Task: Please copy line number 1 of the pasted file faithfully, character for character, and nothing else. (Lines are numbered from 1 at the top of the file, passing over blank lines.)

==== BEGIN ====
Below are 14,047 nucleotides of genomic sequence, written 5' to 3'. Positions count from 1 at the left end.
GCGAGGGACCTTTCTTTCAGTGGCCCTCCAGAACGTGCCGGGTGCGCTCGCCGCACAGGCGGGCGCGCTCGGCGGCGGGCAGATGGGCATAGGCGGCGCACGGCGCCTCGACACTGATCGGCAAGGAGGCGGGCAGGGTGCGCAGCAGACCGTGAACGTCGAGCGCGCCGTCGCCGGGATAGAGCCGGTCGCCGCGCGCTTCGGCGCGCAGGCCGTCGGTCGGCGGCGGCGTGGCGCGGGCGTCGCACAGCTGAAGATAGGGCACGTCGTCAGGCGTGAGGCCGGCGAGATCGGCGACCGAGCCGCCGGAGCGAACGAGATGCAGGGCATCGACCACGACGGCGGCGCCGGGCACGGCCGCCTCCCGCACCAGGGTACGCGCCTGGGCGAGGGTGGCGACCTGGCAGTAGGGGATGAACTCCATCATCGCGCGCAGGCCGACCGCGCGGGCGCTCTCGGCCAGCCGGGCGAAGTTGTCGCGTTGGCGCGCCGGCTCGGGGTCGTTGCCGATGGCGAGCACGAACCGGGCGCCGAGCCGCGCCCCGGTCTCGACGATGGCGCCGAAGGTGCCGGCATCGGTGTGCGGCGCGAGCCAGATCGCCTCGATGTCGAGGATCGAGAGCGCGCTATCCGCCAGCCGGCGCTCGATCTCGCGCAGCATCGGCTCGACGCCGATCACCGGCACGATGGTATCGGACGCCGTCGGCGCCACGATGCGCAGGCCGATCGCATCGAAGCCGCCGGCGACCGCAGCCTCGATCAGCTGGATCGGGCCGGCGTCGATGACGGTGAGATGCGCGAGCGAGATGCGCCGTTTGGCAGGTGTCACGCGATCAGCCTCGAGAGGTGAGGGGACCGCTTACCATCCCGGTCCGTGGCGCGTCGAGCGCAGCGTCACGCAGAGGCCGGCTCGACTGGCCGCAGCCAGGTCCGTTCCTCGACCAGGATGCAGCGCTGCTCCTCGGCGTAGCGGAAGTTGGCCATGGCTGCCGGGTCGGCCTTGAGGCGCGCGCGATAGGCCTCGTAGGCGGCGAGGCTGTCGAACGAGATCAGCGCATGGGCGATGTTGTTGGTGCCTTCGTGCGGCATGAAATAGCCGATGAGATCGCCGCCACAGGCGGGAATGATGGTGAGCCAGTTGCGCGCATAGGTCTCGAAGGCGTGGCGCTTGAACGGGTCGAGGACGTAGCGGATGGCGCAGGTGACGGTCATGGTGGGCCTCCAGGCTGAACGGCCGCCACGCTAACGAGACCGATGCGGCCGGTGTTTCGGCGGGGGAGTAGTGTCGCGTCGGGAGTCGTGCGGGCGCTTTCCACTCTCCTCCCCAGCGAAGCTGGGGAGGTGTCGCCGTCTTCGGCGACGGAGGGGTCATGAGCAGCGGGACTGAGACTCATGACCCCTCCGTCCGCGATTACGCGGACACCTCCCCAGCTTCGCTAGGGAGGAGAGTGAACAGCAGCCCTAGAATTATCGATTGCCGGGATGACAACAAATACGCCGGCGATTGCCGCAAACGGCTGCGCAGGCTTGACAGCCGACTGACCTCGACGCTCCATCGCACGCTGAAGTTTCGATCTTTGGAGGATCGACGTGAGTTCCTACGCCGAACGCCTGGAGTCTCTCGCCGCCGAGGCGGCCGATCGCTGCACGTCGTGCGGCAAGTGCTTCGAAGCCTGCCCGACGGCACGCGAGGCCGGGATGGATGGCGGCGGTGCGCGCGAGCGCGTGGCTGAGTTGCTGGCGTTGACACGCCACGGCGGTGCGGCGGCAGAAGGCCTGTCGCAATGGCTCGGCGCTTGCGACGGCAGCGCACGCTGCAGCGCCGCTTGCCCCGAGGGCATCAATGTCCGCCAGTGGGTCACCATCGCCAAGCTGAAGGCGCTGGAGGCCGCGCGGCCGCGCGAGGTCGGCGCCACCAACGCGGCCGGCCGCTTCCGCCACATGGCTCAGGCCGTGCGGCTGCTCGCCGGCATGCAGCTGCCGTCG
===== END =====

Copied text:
Below are 14,047 nucleotides of genomic sequence, written 5' to 3'. Positions count from 1 at the left end.